There are people who have made a hobby out of reselling things they find at garage and estate sales. I’m not one of those people.
No, I’m the kind who will rarely drop in on an estate sale as they tend to be a bit on the pricey side from what I’ve experienced. Garage sales? I’m all over those and have found some great deals lately.
But today’s finds may have topped everything.
Ann and I went to get groceries this morning so as to avoid the weekend rush of Independence Day shoppers who will no doubt be running around stores with their cases of White Claw and Natty Light. And on the way home we passed a sign advertising an estate sale and I thought hmm, I’ve got some cash on me (a rare occasion). But we had groceries in the car and went straight home.
But something told me to go so I told Ann I was going to check it out and be right back. It was a wise decision.
When I arrived, there was a line to get in and a guy was carting out packages of unused tools. I thought man, he’s getting a deal then I learned he was one of the estate sale people and was helping people cart out their finds. I had to wait in a line of about four others until he had finished moving out about five milk crates full of tools.
Seeing this, I figured this would be all I would find. Nope.
As we were let in, I saw much more than tools and it was apparent the resident was a hoarder or didn’t part with things easily. They had stockpiled everything you can think of: kitchenware, utensils, office supplies, and much more. With few exceptions, most were unused.
In fact, I came across two flip phones still in their original packaging — unopened. Why?
As I walked around the cramped space, I looked to see if there was anything worth my time. Then I started to rummage through the office supplies and came across something that confirmed the resident was a hoarder: three Apple Magic Keyboards.
Legit, factory-sealed Apple Magic Keyboards. Unlike everything else they were missing a price tag and was afraid to ask and find out but I did. The guy just kind of eyeballed them when I asked.
“Hmmm, what are those, keyboards? Uhhhh…$3 each.” He grabbed his permanent marker and scribbled on them.
Holy, holy shit. Yes, the dude wrote $3 on each of them. After nearly passing out I roamed around a little more and found a few old film cameras for $1 each: two aim-and-shoots (one full-frame and one panorama), and a Kodak digital which still had the memory card in it with pictures on it. And yes, they will get used since Anthony has taken an interest in film photography/lomography.
(An aside: it was very odd looking at those pictures. I mean, we take pictures to preserve memories and the card was full of them including shots of whom I can guess was the former resident of the house. I’m sure he’s passed on and the sale was the result of his passing but it was a rather somber reminder that we’re not here forever.)
There was a lot of old stereo equipment that was in bad shape including two turntables (sorry, no microphone), DVDs, VCRs, and Ampex reels labeled “Reel No. [X]” — but not a single record. Weird.
There was also this but I passed on it.
Freaking oozing with retro charm. You can still buy film for Land Cameras but some, like this one, take a really strange battery that isn’t made anymore and the contacts for them were all corroded. It would have been cool to have but I would have preferred to use it since Anthony has quickly become a fan of photography.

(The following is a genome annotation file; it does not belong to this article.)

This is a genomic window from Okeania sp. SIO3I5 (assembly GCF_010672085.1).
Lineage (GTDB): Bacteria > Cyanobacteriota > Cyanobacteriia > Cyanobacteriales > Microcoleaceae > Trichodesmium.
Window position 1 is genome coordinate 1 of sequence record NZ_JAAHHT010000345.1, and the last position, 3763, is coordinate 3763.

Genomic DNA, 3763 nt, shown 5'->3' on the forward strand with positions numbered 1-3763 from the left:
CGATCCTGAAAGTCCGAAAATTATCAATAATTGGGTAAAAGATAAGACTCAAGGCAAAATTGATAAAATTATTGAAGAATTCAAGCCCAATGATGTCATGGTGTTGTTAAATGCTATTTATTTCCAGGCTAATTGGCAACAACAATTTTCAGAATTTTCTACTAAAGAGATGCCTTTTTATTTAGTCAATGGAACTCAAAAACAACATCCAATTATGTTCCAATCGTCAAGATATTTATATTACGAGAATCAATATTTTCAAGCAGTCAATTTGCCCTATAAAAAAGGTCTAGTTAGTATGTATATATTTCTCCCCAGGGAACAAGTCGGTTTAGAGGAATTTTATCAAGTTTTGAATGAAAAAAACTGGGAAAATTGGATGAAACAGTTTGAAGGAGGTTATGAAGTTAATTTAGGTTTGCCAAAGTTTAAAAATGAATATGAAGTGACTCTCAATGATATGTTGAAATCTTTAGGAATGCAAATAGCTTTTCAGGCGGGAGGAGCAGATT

I had grabbed all I thought I was going to need and walked up to the assistant to pay. She was calling out the prices to the cashier — then got to the keyboards.
“Three dollars? I don’t think that’s right,” the assistant told the cashier. “Who priced these,” she asked. The cashier confirmed who wrote the prices on them then calmly told her, “That’s the price he gave him and wrote on them, so we have to give it to him for that much.”
The assistant smiled and shrugged. “Well, you just got the deal of the day!”
Indeed I did. For the uninformed, Magic Keyboards sell for $99 each at Apple. I spent $10 for three of them and three old cameras. Funny thing is that I don’t have a Mac but they work perfectly with my iPad Air and I used it to write this blog post. I gave one to Anthony to use with his Mac and have one left.
As I was in line to pay I sent Ann this picture.
I wasn’t sure if she needed them but I thought I’d ask. She saw the ones in the back and told me they were limited-edition 100th anniversary cups and to grab them. By the time she told me this I was already in the car with my goodies but I headed back to pick them up for her at the low cost of $5 a pair.
I also sent her this one because her instant pot had just taken a dump a few days ago. While they were out of their boxes, none of these were ever used and had all the accessories inside of them. Remember: hoarder. There was also a Black and Decker blender I was looking at since the one I use to make my protein shakes was starting to wig out.
At this point I was beginning to realize how difficult it can be to text all the time and that I should start to use my phone to, you know, actually call people and talk to them when it’s more convenient to do so.
Ann told me to grab one of the instant pots and I pulled the trigger on the blender. In the end, here’s what I hauled home.
An eight-quart instant pot (new), Black and Decker blender (new), Kodak digital camera, Ansco and Vivitar (unused in original box) film cameras, two Pyrex 100th Anniversary 2-cup measuring cups and of course, three new Apple Magic Keyboards.
The total: $75. The value of the keyboards alone is $300.
So yeah, to say it was quite the score is definitely an understatement. And while I’m not addicted to shopping estate sales, finds like this make me want to explore them a bit more.
And with what I hauled home today, I don’t think Ann would disagree.